Domenico: Chuck, what exactly is Collision Billing?
Chuck: Collision Billing was created to keep the insurance companies in check and to help the auto body shops get paid for the work they are doing. Nobody was representing the shops, so we created Collision Billing to level the playing field. We have two main services that we provide for the collision industry, the first being our Full Billing Services, and, of course, our Claims Database.
Domenico: For years, there have been consultants that have been telling shops how to get paid by using the reference manuals, P-Pages, and other tips on writing a complete sheet. How are you different?
Chuck: The other consultants do a great job of explaining what is included and not included and what to ask for. We have all been to their workshops and get excited and go out on Monday and start writing repair orders the way we should. When you ask for those things, the insurance company’s response is that they don’t pay for that and the shop has no recourse to get paid for it and they stop asking for it. What the shop is lacking is data to substantiate the operation, or someone who will challenge the insurance company on the shop’s behalf. That’s where we come in, and that’s how we’re different.
Domenico: How does your full billing services work?
Chuck: Our full billing services are similar to the professional billing services used in the medical field, and much like a medical biller, we work with the shop in submitting their final blueprint for repair to the insurance company. We work with the shop to make sure they are billing for all operations performed to repair their customer’s vehicle to pre-accident condition. We then use data gathered from our experience and our claims database to justify the charges to the insurance company.
Domenico: So you simply submit the finished paperwork to the insurance company once the job is done?
Chuck: Actually, we work the job from the moment the car arrives at the shop to the time the shop receives final payment for the job. The estimator writes the original blueprint for repair and we take over from there, adding any additional R&I or other operations that may have been missed. From that point forward, we handle all communication with the insurance company. We then make them justify why they refuse to pay by using our arsenal of tools and experience to show them the validity of the operation.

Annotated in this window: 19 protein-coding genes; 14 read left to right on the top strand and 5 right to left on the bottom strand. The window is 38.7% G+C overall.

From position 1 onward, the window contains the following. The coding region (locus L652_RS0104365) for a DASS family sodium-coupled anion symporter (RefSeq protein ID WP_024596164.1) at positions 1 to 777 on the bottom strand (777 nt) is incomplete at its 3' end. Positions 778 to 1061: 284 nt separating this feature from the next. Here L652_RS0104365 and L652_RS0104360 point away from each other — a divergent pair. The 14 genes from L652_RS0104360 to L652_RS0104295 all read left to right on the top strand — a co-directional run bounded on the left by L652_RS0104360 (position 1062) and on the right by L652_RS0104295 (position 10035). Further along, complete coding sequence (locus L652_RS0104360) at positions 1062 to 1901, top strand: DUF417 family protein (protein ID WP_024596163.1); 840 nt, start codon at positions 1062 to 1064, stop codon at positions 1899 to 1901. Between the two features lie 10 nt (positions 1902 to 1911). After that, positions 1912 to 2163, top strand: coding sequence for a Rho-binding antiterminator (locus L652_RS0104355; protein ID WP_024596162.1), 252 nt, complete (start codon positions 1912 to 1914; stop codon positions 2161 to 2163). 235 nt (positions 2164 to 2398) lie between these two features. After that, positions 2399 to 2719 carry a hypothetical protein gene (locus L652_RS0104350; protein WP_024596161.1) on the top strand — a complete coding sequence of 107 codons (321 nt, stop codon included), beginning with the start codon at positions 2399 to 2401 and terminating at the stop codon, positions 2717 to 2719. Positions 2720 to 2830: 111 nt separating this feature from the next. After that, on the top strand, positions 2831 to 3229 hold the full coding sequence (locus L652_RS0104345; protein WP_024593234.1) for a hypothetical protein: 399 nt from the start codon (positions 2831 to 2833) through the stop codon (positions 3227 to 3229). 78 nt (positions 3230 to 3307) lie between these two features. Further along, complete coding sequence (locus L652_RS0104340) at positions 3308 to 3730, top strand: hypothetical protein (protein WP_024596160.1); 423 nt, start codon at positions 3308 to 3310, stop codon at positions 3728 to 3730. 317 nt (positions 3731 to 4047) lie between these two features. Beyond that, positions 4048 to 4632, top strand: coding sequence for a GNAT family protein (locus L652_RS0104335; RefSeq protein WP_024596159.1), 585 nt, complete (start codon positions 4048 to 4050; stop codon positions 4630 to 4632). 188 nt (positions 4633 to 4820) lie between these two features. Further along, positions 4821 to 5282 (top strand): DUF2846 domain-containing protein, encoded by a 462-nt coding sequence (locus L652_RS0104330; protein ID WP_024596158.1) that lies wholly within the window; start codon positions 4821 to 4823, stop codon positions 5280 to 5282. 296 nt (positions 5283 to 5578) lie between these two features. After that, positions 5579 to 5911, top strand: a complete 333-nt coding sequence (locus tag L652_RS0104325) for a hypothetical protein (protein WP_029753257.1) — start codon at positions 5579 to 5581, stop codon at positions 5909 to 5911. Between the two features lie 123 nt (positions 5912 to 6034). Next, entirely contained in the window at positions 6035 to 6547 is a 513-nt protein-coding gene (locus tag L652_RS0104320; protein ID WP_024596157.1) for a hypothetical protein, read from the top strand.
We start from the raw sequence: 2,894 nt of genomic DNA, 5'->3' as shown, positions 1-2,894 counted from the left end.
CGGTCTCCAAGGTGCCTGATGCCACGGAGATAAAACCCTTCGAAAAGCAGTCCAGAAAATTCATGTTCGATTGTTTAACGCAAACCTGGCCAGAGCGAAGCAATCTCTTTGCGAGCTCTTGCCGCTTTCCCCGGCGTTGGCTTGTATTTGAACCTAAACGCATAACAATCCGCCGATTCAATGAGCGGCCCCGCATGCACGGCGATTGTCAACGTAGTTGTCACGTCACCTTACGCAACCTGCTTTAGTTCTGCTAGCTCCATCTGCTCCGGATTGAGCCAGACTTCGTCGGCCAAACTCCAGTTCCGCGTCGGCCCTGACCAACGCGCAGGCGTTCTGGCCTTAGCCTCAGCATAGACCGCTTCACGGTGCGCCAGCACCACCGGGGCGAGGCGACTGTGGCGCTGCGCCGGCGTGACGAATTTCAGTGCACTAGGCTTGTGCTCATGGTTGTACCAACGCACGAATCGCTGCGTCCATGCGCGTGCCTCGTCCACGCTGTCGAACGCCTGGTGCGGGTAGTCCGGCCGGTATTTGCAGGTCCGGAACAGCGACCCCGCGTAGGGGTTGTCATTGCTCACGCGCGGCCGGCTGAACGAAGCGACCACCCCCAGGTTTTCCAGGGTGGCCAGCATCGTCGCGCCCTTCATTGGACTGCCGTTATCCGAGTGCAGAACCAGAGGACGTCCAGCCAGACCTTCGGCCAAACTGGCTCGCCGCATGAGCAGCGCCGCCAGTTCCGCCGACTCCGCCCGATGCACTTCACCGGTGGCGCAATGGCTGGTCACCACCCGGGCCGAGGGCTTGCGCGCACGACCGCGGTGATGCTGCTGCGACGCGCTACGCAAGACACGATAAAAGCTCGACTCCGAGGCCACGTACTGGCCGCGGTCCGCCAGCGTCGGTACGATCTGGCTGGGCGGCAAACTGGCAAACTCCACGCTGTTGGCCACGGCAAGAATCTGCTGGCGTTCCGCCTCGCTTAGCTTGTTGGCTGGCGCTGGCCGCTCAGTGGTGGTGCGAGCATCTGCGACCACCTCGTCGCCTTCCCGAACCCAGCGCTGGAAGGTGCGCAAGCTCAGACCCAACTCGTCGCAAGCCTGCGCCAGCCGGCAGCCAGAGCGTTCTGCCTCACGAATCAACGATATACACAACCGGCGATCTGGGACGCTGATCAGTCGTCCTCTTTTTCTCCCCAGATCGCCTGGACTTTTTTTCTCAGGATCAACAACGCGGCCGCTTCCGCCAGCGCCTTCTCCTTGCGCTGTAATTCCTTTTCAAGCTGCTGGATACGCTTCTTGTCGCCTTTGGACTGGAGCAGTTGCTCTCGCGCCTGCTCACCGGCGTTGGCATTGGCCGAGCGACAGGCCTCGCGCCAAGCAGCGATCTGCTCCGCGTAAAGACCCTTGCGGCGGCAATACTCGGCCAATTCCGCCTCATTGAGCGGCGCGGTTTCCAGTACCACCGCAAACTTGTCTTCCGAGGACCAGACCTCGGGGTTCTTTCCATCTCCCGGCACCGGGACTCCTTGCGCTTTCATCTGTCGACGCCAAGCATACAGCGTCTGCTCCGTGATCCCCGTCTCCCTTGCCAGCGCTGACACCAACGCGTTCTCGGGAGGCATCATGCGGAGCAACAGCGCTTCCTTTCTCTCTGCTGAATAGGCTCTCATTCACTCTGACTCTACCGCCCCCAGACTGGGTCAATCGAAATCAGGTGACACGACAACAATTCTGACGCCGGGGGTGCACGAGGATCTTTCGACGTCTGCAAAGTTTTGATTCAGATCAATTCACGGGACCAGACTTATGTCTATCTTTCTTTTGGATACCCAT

Domenico: So what has been the response so far?
Chuck: Given our knowledge of the three major estimating platforms, the P-Pages, database reference manuals and our Claims Database, we have been very successful in getting our clients paid on the work they have performed. We have helped shops get paid for operations where previously they were told “We don’t pay for that” and we were able to show that the insurance prevailing rates were not accurate to get some shops their true labor rates.
Domenico: I’m familiar with the P-Pages and reference manuals, but what exactly is the Claims Database?
Chuck: The Claims Database is our number one tool in assisting our clients in getting paid. It’s where we track different components of the estimates and log them for future use. For example, we can find if a certain insurance company has paid for a specific operation (such as a finish sand and buff or test drive car), paid for itemized materials, or are even suppressing the labor rates for the area with deceptive estimating practices. It’s real simple. We submit this data to prove our point.
Domenico: That sounds like it would be extremely useful. Do shops have to use your billing service to get access to that information?
Chuck: Actually, we realized early on how powerful the data was, and we wanted to make it available to the masses. So we created a subscription model that allows shops to submit their estimates along with the corresponding insurance estimates to contribute to the database. They can then request from Collision Billing information to be sent to an adjustor on specific operations or rates. To follow our earlier example, let’s say an insurance company claims they won’t pay for finish sand and buff, so we then show them examples of where they have. Now, it’s up to them to justify why the operation is paid on one side of town, but not on the other.
Domenico: You have mentioned a few times that you will pursue payment. What is meant by that and how far are you willing to take it?
Chuck: We are collecting and tracking a lot of information. We will use that information to get our members paid, period. We see trends where insurance companies have “policies” that they don’t pay for specific operations. We don’t see any justification for their “policies,” especially when the information providers state that those are not included operations. We will challenge them to do what’s right and start paying for the operations, and if we have to, we will take them to court. One of our partners and legal council, Erica Eversman, has successfully won many cases. With the data we are collecting, we will be able to achieve on a global scale what she has accomplished at the local and state level. This data can also be used to share with both the Department of Insurance and the States Attorney Generals to show patterns of unfair trade practices.
For more information on Collision Billing, call 517-489-4280 or go to www.collisionbilling.com.